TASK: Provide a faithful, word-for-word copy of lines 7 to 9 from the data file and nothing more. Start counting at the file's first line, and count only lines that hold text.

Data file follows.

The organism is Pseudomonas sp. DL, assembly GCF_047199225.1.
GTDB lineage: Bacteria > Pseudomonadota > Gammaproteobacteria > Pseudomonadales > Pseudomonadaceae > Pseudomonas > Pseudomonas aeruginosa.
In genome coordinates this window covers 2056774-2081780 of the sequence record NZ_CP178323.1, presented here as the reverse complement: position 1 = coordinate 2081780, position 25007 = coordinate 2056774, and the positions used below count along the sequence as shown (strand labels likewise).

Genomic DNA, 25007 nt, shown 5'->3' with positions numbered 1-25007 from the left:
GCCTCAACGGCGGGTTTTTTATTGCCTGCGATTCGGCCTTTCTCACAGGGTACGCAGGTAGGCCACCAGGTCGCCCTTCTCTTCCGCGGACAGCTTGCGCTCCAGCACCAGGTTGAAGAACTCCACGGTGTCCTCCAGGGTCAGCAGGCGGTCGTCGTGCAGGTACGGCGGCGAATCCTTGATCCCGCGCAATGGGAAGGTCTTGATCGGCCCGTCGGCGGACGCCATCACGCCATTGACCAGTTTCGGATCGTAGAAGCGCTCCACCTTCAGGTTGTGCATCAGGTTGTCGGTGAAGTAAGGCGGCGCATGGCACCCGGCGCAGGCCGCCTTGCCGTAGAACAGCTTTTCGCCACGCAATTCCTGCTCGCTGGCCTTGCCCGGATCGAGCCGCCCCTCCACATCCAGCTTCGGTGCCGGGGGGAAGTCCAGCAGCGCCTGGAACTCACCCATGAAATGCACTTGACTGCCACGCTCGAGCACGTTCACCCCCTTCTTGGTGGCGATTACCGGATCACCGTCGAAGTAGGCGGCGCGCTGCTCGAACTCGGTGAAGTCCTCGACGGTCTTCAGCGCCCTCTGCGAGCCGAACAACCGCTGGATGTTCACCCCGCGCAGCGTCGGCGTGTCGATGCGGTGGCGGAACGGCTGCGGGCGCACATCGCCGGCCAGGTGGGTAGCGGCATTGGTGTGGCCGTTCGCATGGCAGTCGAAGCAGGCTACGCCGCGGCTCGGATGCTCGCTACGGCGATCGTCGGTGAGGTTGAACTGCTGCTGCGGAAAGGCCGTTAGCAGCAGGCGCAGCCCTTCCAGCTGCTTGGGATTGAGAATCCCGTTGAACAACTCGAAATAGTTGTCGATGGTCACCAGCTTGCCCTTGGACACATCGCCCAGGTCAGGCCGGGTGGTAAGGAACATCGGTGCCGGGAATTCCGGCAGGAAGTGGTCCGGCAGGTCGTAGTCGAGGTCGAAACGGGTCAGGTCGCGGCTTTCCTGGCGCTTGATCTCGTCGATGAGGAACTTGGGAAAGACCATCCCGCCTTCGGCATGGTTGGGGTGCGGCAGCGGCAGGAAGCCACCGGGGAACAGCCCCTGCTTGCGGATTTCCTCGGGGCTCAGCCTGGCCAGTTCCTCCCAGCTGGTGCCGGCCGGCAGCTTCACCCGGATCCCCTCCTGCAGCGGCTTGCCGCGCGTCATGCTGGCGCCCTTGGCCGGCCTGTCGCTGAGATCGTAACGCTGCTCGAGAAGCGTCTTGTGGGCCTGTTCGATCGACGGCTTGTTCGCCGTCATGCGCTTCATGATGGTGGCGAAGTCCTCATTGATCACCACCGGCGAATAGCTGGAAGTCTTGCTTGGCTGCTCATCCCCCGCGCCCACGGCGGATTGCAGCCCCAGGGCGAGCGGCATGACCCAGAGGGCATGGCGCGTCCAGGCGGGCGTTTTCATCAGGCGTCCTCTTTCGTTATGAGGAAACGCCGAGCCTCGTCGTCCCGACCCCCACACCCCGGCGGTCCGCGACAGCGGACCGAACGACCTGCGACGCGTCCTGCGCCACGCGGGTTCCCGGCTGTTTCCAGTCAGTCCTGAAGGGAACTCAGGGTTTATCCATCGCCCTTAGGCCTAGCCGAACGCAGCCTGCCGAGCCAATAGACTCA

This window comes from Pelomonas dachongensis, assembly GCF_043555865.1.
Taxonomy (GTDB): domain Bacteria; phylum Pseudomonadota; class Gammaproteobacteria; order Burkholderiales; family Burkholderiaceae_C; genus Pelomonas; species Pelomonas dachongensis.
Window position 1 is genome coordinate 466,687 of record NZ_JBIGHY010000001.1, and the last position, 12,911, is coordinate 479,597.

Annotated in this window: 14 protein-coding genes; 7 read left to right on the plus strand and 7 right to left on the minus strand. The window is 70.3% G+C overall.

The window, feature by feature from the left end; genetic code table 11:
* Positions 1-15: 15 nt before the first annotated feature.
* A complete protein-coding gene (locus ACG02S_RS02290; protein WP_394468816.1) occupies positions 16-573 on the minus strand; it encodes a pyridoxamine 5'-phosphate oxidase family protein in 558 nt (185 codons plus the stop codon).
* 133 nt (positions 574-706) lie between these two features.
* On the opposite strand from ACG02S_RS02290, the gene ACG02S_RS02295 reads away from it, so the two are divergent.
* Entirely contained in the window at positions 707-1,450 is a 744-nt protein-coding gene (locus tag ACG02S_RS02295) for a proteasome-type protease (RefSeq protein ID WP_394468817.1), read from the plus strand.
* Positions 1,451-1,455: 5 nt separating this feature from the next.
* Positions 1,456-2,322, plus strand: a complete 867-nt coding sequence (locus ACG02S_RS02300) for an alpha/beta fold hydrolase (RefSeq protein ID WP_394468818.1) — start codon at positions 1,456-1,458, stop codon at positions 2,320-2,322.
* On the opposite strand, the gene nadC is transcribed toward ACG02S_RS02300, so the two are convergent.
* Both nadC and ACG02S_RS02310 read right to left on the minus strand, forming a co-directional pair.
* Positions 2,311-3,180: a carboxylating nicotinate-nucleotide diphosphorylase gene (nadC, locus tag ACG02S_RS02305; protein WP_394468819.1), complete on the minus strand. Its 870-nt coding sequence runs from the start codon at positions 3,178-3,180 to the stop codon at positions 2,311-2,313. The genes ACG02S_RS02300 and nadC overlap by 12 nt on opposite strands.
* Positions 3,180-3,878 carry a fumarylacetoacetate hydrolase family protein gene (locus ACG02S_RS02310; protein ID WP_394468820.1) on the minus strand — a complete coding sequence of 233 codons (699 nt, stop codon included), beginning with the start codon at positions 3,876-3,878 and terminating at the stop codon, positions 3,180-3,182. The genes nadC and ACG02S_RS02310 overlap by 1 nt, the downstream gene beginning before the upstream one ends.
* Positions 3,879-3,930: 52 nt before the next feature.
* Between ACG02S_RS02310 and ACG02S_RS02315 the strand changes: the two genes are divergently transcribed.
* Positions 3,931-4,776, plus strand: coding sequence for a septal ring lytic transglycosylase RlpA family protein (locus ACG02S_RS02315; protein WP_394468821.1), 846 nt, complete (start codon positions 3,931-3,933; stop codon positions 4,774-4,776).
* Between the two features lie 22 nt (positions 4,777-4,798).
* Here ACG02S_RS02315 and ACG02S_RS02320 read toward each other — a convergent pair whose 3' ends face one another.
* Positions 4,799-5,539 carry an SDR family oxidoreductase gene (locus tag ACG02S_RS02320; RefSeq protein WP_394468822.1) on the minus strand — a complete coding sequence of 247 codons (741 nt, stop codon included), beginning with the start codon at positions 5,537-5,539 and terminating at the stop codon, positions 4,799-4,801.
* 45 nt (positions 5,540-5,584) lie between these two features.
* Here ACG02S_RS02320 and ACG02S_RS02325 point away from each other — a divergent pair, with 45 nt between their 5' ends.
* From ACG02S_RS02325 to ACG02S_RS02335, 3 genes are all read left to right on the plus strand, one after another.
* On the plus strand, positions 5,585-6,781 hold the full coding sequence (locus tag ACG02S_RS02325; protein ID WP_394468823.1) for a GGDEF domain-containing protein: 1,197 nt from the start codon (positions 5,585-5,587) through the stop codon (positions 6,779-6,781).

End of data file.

Taxonomy (GTDB): domain Bacteria; phylum Pseudomonadota; class Gammaproteobacteria; order Burkholderiales; family Burkholderiaceae_C; genus Pelomonas; species Pelomonas dachongensis.
Window position 1 is genome coordinate 466,687 of record NZ_JBIGHY010000001.1, and the last position, 12,911, is coordinate 479,597.

Annotated in this window: 14 protein-coding genes; 7 read left to right on the plus strand and 7 right to left on the minus strand. The window is 70.3% G+C overall.